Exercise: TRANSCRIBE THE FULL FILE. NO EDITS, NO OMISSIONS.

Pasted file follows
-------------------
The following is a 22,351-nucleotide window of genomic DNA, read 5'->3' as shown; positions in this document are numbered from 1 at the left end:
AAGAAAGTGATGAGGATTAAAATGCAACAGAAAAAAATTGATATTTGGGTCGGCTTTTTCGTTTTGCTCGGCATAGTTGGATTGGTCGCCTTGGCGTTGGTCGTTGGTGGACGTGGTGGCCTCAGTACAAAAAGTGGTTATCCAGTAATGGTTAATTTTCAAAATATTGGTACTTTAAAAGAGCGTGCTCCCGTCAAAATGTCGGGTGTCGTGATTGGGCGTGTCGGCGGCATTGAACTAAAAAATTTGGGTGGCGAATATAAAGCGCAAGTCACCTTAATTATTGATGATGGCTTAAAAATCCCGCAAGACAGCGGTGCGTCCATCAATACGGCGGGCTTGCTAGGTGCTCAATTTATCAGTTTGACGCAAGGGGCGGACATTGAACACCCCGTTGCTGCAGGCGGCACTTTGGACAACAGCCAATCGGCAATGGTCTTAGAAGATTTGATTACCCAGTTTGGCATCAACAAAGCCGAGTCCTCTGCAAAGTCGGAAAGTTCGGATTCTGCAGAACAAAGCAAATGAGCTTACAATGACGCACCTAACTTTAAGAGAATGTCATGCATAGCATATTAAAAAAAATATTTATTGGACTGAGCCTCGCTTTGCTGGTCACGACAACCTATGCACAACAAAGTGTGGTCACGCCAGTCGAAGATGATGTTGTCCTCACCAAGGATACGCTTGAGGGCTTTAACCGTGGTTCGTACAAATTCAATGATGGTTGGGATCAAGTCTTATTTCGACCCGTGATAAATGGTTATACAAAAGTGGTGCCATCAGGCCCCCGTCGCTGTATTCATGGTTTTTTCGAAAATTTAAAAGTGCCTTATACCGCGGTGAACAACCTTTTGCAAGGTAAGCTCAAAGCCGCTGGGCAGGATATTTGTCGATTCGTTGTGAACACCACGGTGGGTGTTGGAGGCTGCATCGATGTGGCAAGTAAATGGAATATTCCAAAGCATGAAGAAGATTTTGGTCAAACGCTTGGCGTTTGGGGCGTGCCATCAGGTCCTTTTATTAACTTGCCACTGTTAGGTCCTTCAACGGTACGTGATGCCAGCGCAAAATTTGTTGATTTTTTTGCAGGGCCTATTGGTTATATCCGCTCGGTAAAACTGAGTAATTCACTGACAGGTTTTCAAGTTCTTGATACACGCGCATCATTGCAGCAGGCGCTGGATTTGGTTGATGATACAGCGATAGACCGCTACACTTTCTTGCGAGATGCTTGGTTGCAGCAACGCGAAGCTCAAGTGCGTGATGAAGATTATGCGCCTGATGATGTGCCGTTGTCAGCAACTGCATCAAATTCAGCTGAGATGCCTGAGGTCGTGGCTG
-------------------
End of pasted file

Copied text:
The following is a 22,351-nucleotide window of genomic DNA, read 5'->3' as shown; positions in this document are numbered from 1 at the left end:
AAGAAAGTGATGAGGATTAAAATGCAACAGAAAAAAATTGATATTTGGGTCGGCTTTTTCGTTTTGCTCGGCATAGTTGGATTGGTCGCCTTGGCGTTGGTCGTTGGTGGACGTGGTGGCCTCAGTACAAAAAGTGGTTATCCAGTAATGGTTAATTTTCAAAATATTGGTACTTTAAAAGAGCGTGCTCCCGTCAAAATGTCGGGTGTCGTGATTGGGCGTGTCGGCGGCATTGAACTAAAAAATTTGGGTGGCGAATATAAAGCGCAAGTCACCTTAATTATTGATGATGGCTTAAAAATCCCGCAAGACAGCGGTGCGTCCATCAATACGGCGGGCTTGCTAGGTGCTCAATTTATCAGTTTGACGCAAGGGGCGGACATTGAACACCCCGTTGCTGCAGGCGGCACTTTGGACAACAGCCAATCGGCAATGGTCTTAGAAGATTTGATTACCCAGTTTGGCATCAACAAAGCCGAGTCCTCTGCAAAGTCGGAAAGTTCGGATTCTGCAGAACAAAGCAAATGAGCTTACAATGACGCACCTAACTTTAAGAGAATGTCATGCATAGCATATTAAAAAAAATATTTATTGGACTGAGCCTCGCTTTGCTGGTCACGACAACCTATGCACAACAAAGTGTGGTCACGCCAGTCGAAGATGATGTTGTCCTCACCAAGGATACGCTTGAGGGCTTTAACCGTGGTTCGTACAAATTCAATGATGGTTGGGATCAAGTCTTATTTCGACCCGTGATAAATGGTTATACAAAAGTGGTGCCATCAGGCCCCCGTCGCTGTATTCATGGTTTTTTCGAAAATTTAAAAGTGCCTTATACCGCGGTGAACAACCTTTTGCAAGGTAAGCTCAAAGCCGCTGGGCAGGATATTTGTCGATTCGTTGTGAACACCACGGTGGGTGTTGGAGGCTGCATCGATGTGGCAAGTAAATGGAATATTCCAAAGCATGAAGAAGATTTTGGTCAAACGCTTGGCGTTTGGGGCGTGCCATCAGGTCCTTTTATTAACTTGCCACTGTTAGGTCCTTCAACGGTACGTGATGCCAGCGCAAAATTTGTTGATTTTTTTGCAGGGCCTATTGGTTATATCCGCTCGGTAAAACTGAGTAATTCACTGACAGGTTTTCAAGTTCTTGATACACGCGCATCATTGCAGCAGGCGCTGGATTTGGTTGATGATACAGCGATAGACCGCTACACTTTCTTGCGAGATGCTTGGTTGCAGCAACGCGAAGCTCAAGTGCGTGATGAAGATTATGCGCCTGATGATGTGCCGTTGTCAGCAACTGCATCAAATTCAGCTGAGATGCCTGAGGTCGTGGCTG